Question of the Week: Can I contribute to both a 401K and IRA/ROTH in the same year?

It’s a straightforward and simple question; wouldn’t it be wonderful if the answer was simple and straightforward?

It’s not but I’ll do my best to make this easy for you!

By the time many individuals reach retirement age, they’ve accumulated a bit of a smorgasbord of retirement plans. Changing jobs with the accompanying rollover can complicate life a bit and many of my clients are unsure how the rules work when they have numerous retirement plans.

Here goes: For 2017, your total contributions to all your traditional and Roth IRAs cannot be more than:

* $5,500 ($6,500 if you’re age 50 or older),

* Your taxable compensation for the year, if your compensation was less than this dollar limit.

Generally speaking, the Roth may also work but, as you know, there are a couple of requirements that affect your ability to make a Roth contribution.

* You must have earned income

* Your income must be under a certain amount.

The income limits are detailed here.

Remember that it’s a combined amount for the IRA and Roth IRA. The aggregate is $5,500 or ($6,500) if you’re age 50 or older. There is no double-dipping.

If you’re contributing to a 401(k) or other employer plan, you can open a traditional IRA as well, but you may or may not be able to deduct that chunk of savings from your taxes, depending on your income.

Still, it does let you save more, and the gains grow tax-deferred.

This chart from IRS.GOV spells out the limits.

The key number here is Modified AGI (MAGI). The chart below ( spells out how MAGI is calculated. For many taxpayers (especially those who aren’t collecting social security) the add backs are mostly inconsequential.

My guidance to this question is twofold.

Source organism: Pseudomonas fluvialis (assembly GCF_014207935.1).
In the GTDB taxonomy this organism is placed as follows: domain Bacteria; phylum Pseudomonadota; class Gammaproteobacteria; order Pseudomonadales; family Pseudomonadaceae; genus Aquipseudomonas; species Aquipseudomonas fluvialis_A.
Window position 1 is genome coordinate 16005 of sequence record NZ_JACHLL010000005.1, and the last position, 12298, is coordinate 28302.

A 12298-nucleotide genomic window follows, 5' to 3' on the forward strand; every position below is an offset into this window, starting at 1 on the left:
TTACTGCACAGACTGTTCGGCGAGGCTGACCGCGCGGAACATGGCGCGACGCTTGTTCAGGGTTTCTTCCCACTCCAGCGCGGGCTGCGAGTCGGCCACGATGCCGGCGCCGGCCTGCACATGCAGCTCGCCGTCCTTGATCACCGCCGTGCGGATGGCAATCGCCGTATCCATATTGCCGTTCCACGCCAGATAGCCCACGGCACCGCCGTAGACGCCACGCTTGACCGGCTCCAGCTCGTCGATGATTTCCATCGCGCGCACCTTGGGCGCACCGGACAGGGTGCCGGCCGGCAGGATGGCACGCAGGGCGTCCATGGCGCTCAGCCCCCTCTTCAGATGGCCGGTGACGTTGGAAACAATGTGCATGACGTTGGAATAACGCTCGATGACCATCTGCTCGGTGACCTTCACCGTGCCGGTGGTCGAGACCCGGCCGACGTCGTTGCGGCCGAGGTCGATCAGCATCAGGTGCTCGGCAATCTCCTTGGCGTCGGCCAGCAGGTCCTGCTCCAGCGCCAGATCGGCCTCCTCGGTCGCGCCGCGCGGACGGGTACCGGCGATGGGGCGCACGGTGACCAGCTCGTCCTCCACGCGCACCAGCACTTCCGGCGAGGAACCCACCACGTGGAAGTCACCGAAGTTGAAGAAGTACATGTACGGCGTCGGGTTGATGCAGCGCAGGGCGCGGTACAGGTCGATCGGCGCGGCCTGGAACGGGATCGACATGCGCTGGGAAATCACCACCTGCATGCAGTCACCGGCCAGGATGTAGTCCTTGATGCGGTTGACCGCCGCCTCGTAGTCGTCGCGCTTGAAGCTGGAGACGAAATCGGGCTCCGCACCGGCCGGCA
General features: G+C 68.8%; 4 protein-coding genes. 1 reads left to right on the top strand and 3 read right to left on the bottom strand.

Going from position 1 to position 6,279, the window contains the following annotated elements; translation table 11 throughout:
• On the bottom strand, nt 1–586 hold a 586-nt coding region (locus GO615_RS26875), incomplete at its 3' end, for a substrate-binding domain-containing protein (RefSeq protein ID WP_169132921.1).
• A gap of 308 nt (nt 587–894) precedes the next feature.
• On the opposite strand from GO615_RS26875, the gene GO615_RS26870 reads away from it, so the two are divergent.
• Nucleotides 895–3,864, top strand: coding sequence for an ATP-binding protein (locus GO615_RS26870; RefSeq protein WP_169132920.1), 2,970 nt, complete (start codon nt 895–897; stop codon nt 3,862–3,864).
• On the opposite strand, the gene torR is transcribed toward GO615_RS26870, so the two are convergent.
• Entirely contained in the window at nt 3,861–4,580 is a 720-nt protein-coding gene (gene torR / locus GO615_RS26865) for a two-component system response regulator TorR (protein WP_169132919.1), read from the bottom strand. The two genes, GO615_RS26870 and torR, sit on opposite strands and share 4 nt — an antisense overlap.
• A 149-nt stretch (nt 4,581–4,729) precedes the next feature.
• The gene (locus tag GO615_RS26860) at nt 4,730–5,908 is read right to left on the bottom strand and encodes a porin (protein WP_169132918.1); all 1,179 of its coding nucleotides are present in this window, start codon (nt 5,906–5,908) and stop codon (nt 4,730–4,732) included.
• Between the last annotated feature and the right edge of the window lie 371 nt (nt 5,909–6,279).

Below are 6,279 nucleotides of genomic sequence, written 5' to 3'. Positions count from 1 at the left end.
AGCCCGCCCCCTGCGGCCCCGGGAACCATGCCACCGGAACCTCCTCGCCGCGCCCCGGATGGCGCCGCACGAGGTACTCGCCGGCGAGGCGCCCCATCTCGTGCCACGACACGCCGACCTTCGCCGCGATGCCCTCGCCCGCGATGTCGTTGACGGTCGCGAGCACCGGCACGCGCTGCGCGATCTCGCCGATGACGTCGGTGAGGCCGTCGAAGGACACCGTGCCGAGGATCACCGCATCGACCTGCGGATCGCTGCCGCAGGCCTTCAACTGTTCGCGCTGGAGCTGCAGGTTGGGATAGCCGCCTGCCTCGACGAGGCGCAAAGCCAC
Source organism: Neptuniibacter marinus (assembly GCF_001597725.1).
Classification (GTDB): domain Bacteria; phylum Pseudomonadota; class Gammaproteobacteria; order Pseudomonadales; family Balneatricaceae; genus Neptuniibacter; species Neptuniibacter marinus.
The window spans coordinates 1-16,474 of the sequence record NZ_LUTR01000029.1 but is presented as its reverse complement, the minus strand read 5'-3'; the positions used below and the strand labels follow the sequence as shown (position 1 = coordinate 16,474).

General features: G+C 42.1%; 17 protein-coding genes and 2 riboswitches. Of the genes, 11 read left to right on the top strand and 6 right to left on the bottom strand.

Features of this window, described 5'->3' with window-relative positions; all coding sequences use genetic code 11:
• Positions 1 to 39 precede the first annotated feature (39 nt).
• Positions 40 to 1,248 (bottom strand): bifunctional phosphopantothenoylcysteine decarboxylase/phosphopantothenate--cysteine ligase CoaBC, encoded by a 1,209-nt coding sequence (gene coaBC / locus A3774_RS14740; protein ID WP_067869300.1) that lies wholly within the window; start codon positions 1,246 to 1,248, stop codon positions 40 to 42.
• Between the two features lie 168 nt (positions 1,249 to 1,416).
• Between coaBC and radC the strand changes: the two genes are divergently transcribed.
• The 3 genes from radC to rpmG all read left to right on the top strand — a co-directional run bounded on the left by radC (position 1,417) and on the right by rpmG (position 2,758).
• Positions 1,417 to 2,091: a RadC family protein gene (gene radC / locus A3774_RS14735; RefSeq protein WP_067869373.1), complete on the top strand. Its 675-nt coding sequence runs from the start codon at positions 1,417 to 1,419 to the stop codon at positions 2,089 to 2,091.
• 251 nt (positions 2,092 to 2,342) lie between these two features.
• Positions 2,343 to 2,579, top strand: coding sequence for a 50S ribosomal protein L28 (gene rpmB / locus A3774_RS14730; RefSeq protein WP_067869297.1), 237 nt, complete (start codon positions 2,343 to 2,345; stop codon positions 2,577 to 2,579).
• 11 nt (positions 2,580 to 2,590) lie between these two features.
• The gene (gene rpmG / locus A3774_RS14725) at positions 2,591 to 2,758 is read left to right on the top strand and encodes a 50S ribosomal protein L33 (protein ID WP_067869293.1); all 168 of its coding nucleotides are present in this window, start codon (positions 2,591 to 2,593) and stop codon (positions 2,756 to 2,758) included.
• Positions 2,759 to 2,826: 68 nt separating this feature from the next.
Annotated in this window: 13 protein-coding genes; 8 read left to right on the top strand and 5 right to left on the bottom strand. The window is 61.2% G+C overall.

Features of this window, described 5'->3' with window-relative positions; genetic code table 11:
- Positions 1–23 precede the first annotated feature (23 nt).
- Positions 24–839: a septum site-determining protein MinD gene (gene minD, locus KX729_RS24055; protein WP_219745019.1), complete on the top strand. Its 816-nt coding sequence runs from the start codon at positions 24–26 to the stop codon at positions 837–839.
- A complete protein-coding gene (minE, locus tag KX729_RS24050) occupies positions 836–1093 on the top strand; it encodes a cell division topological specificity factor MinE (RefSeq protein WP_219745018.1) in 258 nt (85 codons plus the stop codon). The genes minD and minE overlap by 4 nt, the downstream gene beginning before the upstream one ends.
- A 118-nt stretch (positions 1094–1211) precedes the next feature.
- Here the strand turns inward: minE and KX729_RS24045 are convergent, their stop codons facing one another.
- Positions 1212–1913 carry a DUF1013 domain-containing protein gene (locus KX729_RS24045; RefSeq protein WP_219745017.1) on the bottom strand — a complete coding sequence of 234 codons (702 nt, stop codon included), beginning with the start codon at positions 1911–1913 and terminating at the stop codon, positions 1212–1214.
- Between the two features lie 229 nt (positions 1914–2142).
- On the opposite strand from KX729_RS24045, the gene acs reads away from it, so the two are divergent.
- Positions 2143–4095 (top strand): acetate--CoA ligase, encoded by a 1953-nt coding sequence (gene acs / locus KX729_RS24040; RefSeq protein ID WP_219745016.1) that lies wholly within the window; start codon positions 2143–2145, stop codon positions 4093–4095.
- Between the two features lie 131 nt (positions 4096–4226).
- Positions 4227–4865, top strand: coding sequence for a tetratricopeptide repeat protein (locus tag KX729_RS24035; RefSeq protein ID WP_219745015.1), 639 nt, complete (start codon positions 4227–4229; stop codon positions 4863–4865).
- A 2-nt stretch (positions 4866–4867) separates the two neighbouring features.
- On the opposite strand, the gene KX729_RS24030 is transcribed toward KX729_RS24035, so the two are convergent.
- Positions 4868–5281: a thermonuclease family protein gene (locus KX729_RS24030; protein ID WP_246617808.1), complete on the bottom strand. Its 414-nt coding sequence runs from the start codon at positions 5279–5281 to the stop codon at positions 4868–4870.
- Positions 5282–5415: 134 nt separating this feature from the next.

1. If you’re eligible for an employer-sponsored 401K plan, contribute whatever is necessary to get the FREE MONEY. (Do not leave that on the table.). Other than that see number #2.

  1. I’d sock away what you can in the Roth account if you qualify. In most cases, I counsel future retirees that having the certainty of Roth money growing tax-free is more appealing than the current year tax deduction - and paying taxes down the road when I feel that tax rates will be considerably higher. Generally speaking, that’s my advice but there are exceptions depending on an individual’s tax situation. (See below: Why do I say “generally speaking?”)

The government doesn’t give us middle-incomers very much so get while the getting is good. The Roth is the way to go.

That’s just the way it works!

Why do I say “generally speaking”? Well, generally speaking every situation is different. Every investor has different goals and a unique situation. No two scenarios are the same and it’s wrong to dispense financial advice for something as critical as your RETIREMENT without careful analysis. For best results, speak to a tax advisor, retirement specialist or someone who has attained the RICP designation. A Retirement Income Certification Professional focuses on transitioning from asset accumulation to creating a sustainable livelihood in retirement. For greater peace of mind and a secure and (hopefully) tax-free retirement, reach out to me by clicking here.

Required disclosures: Investment advisory services offered through Brookstone Capital Management, LLC (BCM), a registered investment advisor. BCM and (Strataxa Retirement Advisors, LLC) are independent of each other. Insurance products and services are not offered through BCM but are offered and sold through individually licensed and appointed agents.

Information provided is not intended as tax or legal advice, and should not be relied on as such. You are encouraged to seek tax or legal advice from an independent professional.